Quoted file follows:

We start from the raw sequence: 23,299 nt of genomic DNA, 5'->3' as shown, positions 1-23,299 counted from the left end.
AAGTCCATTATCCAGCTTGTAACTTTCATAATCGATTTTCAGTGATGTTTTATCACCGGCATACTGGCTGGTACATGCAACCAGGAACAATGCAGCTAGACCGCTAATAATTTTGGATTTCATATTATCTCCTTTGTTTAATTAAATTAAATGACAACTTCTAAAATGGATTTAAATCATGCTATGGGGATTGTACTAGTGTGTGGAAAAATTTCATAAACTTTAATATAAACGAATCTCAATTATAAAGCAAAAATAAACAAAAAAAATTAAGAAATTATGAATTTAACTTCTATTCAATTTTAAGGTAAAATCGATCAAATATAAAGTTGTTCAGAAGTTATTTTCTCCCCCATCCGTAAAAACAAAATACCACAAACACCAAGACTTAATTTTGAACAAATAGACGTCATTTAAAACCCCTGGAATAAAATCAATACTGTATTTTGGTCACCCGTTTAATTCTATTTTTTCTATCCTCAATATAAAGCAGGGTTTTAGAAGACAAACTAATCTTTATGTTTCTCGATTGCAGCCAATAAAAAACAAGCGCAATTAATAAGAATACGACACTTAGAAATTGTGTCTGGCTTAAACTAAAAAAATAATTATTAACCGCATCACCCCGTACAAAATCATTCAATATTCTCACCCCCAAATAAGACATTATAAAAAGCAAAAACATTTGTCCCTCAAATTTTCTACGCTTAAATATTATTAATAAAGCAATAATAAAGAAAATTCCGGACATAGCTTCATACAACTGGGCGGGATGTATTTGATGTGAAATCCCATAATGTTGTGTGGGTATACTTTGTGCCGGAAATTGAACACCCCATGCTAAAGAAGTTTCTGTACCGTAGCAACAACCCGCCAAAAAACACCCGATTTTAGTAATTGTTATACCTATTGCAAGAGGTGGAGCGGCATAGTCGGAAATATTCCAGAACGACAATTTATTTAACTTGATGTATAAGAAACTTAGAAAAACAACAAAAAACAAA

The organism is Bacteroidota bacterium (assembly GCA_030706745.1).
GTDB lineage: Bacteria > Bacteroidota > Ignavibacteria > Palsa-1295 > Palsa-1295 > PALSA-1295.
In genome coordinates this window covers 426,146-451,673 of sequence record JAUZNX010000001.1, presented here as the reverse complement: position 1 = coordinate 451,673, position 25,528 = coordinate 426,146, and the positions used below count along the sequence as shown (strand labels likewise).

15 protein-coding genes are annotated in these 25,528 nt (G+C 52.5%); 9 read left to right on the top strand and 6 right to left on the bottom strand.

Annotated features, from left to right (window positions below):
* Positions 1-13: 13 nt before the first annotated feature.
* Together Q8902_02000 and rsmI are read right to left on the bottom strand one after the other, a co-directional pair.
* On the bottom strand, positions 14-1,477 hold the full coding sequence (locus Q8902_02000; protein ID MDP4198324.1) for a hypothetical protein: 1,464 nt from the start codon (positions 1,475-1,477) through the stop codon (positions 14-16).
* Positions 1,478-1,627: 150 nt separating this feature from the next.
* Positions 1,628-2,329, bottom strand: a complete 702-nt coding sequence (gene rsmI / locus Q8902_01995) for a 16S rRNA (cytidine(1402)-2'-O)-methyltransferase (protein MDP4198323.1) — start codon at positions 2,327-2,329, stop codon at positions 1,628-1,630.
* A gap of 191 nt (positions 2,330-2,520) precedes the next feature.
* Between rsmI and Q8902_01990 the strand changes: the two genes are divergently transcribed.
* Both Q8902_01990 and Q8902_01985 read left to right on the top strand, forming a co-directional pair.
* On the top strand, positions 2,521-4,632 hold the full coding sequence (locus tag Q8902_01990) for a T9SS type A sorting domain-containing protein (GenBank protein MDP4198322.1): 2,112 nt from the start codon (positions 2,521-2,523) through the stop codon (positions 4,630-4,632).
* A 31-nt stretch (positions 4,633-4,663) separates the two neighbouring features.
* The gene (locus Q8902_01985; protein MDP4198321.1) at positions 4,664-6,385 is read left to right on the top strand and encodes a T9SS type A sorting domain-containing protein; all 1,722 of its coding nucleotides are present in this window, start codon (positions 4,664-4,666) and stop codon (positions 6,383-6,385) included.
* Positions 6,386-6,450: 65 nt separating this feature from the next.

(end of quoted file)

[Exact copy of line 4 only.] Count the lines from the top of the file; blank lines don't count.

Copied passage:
GTDB lineage: Bacteria > Bacteroidota > Ignavibacteria > Palsa-1295 > Palsa-1295 > PALSA-1295.